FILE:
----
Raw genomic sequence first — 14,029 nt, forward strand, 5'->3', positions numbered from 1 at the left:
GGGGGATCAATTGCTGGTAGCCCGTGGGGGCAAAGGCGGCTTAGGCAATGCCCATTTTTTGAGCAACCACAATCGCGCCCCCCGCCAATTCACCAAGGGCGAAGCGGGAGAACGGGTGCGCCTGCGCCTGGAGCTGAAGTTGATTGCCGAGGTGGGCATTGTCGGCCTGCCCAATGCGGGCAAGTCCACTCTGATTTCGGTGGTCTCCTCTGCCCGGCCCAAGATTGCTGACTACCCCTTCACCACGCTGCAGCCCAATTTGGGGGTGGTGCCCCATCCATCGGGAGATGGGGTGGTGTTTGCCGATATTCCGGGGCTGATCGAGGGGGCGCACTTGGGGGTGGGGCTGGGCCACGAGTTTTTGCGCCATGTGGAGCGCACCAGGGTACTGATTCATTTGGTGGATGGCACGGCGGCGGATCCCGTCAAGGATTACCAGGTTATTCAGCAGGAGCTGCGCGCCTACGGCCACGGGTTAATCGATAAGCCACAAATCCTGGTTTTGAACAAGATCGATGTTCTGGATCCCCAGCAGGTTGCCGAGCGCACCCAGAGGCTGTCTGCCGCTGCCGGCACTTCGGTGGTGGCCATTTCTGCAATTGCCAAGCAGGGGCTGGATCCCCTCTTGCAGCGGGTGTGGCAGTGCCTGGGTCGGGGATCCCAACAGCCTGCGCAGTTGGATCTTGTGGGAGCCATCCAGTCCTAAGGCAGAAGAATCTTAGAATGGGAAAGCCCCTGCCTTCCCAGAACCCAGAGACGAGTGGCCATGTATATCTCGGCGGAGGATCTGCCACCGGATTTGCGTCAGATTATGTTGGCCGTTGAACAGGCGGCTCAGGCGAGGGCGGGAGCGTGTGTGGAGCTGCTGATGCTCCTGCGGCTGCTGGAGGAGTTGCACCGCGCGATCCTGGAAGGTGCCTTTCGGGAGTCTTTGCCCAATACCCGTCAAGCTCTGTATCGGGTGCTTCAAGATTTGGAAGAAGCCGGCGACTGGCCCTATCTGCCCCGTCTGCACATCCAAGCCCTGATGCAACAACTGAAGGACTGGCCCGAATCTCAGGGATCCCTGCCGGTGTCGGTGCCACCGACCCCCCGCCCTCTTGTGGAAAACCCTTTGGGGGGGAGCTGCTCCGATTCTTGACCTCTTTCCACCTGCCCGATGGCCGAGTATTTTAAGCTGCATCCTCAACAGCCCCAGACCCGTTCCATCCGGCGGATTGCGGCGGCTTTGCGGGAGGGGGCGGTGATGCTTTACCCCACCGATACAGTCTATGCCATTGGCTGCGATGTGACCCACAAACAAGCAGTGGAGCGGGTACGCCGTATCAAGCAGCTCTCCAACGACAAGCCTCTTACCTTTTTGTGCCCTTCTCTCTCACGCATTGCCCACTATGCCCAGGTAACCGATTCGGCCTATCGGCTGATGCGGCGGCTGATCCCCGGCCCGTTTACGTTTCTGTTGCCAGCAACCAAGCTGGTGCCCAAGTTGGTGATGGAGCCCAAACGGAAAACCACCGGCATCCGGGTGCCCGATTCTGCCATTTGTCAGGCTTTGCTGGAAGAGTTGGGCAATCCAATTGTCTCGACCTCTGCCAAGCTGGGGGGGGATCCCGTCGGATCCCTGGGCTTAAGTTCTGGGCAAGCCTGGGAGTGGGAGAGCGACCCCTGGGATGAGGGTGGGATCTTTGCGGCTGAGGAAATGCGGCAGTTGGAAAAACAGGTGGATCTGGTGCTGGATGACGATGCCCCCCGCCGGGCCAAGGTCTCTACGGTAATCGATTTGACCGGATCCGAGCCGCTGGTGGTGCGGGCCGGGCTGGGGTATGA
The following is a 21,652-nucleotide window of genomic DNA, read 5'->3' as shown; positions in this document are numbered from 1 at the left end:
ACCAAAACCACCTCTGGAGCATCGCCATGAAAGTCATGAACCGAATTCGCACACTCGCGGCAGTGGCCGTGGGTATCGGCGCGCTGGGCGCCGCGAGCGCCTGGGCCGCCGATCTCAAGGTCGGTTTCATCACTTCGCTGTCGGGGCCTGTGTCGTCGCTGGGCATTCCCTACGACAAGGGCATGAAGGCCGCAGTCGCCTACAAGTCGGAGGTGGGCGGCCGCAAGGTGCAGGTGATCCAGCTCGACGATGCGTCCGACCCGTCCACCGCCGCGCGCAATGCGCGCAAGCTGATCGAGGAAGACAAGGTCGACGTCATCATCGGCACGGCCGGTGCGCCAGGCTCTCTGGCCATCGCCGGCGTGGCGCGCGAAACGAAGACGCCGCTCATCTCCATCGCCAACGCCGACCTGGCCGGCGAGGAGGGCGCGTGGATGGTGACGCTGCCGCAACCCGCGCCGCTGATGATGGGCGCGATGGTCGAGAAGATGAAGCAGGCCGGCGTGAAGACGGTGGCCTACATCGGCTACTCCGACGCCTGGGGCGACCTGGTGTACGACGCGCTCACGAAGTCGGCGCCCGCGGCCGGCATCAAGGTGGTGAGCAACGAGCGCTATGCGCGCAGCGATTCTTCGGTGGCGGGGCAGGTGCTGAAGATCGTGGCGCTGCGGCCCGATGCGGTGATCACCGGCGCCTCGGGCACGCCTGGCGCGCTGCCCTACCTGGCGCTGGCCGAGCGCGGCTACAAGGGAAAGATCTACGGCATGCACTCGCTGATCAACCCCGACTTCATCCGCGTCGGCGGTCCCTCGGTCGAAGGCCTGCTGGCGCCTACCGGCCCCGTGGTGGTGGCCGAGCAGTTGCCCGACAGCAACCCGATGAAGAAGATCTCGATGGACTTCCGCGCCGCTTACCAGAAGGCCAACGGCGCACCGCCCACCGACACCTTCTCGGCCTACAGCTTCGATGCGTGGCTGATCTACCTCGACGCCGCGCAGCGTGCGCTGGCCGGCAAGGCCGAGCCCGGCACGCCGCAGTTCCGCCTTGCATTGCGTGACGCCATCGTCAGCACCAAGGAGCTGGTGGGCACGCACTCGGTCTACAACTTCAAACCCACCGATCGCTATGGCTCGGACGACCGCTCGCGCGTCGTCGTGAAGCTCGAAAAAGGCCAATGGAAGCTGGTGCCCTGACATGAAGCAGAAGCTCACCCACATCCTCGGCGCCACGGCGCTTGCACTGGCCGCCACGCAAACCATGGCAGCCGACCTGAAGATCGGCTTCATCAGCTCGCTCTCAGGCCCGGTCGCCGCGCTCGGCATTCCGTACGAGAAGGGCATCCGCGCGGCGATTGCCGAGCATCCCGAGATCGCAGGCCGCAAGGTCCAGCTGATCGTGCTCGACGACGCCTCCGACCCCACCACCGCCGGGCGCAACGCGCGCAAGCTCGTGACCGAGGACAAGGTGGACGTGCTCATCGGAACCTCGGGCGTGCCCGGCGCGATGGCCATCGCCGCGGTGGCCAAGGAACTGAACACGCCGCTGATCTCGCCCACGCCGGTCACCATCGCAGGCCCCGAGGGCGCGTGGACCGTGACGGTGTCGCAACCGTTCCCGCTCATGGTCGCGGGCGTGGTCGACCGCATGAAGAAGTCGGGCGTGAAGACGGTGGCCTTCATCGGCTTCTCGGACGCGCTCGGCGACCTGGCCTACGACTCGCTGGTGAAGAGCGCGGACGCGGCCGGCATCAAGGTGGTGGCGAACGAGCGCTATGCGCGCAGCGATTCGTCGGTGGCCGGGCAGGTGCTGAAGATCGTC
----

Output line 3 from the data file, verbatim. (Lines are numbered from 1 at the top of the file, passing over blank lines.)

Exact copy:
The following is a 21,652-nucleotide window of genomic DNA, read 5'->3' as shown; positions in this document are numbered from 1 at the left end: